Book Review: The Influence of Television

Television and the Political Image by Joseph Trenaman and Denis McQuail, Methuen, 30s.

During the last few years, a new word has crept into the English language. Psephology is the name given to the business of putting voters under the microscope and probing their innermost electoral reflexes. Where once people simply voted at election time, now every cross must be checked and analysed.

We might have expected that television would come into this. No self-respecting psephologist can ignore a communication medium which four-fifths of the population have access to. 1955 was the first television election, although at that time sound broadcasting was still dominant. 1959 was different; apart from the enormous increase in the number of T.V. sets, both channels broke with past practice by putting out such programmes as the B.B.C.s “Hustings” and Granada’s “Election Marathon”.

What were the effects of this? Did, for example, any votes change sides because of the parties’ broadcasts on T.V? Did television affect attendance at political meetings, the number of party workers and so on? A Research Unit at Leeds University (working on a Granada grant) tried to find answers to these, and other, questions. They closely studied the campaign on television and at the same time sampled political opinion among the voters in the two Yorkshire constituencies of Pudsey and West Leeds. Television and the Political Image reports their findings.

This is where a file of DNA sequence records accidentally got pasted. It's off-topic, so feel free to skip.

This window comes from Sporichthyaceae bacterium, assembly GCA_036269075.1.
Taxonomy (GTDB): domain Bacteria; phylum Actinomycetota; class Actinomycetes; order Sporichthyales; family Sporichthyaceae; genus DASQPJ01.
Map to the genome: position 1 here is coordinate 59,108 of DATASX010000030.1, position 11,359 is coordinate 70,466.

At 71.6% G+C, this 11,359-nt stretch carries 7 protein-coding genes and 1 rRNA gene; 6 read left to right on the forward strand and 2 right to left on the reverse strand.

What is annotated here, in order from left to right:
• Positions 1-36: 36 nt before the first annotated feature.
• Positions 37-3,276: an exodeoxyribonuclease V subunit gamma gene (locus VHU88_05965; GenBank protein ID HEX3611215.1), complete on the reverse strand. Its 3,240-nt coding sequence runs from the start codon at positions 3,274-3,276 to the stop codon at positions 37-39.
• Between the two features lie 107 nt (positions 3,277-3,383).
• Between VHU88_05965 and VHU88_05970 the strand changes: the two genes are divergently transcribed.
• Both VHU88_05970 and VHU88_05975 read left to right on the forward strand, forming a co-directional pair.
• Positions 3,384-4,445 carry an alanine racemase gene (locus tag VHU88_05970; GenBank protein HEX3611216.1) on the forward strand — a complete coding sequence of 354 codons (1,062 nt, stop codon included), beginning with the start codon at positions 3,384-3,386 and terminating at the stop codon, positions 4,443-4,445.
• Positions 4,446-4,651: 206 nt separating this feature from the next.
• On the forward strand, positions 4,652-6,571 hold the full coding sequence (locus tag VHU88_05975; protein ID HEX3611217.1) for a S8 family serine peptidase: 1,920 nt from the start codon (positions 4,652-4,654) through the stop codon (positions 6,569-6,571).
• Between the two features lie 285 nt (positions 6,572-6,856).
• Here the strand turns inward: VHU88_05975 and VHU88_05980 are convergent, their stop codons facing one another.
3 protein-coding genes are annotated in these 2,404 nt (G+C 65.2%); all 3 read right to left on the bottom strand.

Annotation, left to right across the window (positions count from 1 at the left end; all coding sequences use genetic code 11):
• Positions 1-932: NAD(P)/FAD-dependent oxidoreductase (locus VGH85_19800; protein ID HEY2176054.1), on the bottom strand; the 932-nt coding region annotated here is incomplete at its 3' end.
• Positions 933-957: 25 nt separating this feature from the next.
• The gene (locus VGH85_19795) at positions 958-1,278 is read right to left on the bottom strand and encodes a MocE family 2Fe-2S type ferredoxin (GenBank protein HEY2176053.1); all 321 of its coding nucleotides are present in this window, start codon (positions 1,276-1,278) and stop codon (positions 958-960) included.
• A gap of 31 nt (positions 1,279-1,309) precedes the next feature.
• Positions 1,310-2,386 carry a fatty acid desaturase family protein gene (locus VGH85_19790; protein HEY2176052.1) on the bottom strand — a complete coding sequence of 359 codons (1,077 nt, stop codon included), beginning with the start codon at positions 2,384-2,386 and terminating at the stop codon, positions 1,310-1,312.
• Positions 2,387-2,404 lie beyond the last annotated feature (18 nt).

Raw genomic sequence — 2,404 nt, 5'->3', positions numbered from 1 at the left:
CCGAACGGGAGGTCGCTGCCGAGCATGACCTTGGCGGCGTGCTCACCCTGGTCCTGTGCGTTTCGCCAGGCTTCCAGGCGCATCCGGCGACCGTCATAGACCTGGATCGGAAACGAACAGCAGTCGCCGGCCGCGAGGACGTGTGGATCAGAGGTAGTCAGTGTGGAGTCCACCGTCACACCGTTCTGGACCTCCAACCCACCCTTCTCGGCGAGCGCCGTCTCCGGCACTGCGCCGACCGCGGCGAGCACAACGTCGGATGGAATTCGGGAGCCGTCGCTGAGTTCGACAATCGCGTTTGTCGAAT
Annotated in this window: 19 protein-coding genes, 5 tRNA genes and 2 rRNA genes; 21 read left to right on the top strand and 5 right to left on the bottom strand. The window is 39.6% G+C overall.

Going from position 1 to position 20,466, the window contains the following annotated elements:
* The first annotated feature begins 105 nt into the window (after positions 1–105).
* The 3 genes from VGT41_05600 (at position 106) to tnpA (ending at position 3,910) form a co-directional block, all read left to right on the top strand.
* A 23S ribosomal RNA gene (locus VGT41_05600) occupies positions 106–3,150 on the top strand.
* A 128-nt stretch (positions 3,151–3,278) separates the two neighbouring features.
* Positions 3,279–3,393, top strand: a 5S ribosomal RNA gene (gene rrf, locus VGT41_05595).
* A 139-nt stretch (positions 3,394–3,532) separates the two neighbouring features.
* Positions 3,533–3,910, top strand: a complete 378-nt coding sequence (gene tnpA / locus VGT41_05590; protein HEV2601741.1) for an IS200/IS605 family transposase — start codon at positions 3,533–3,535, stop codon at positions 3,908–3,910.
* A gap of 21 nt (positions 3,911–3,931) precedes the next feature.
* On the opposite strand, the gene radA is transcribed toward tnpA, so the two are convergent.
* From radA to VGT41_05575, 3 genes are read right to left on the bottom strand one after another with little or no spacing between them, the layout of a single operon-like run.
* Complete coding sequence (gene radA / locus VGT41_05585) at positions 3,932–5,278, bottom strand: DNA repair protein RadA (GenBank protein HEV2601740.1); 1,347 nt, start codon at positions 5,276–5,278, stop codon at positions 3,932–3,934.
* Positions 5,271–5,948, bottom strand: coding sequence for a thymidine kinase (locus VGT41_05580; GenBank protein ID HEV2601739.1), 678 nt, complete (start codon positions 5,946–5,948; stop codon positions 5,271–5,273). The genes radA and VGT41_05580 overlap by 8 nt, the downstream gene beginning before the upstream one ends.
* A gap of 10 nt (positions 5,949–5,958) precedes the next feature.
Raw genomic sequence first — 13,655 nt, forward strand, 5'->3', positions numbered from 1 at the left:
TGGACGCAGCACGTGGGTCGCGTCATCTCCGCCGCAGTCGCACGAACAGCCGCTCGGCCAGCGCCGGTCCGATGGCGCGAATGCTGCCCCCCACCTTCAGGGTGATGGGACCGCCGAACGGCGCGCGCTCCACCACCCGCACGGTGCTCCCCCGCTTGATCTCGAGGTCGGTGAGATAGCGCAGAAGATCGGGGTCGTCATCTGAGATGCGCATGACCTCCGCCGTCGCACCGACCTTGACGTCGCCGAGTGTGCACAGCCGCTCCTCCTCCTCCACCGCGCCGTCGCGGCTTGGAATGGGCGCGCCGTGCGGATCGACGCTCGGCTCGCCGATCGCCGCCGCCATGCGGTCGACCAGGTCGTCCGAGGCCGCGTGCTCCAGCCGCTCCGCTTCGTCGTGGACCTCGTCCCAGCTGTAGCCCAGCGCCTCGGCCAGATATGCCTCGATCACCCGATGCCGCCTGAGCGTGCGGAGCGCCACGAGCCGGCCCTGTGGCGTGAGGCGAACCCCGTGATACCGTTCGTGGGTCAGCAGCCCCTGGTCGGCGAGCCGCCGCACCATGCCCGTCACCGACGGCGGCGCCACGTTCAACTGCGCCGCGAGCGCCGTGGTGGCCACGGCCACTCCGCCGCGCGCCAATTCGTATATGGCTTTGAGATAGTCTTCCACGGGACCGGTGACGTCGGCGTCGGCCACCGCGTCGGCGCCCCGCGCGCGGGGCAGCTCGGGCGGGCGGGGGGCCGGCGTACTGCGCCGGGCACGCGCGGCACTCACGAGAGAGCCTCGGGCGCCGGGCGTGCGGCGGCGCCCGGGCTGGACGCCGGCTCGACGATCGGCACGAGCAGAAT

The authors conclude that television had little effect on the outcome of the 1959 election. Partisan programmes were not as well received as those which hid their propaganda under an informative camouflage. The professional slickness of the Labour Party programmes, which so irked the newspaper reviewers, was not generally resented. Whatever knowledge the viewers had on the issues of the campaign tended to increase as a result of their watching television.

The specific validity of such conclusions may be open to argument. But the overall picture of the voter which emerges from them seems fairly accurate: somebody who is mostly bored with politics and who, when an election stirs him to vote, does so in accordance with his hitherto sleeping prejudices.

Television and the Political Image is not light reading, and it is loaded with statistical tables and graphs which demand close study. Doubtless, we shall see many more such works, for if the power-conscious parties can find out why the working class vote as they do, they are a long way towards winning an election. If Trenaman and McQuail are any guide, Labour’s problem in 1959 was to convince everybody that their promises were not rash bribery. The Tories, it seems, must still work hard to persuade us that they really care about the aged and the needy.

This is a dirty game. And the psephologist, busily adding up his figures to discover the reasons for the working class preferring one type of capitalist subjection to another, does not make it any cleaner.


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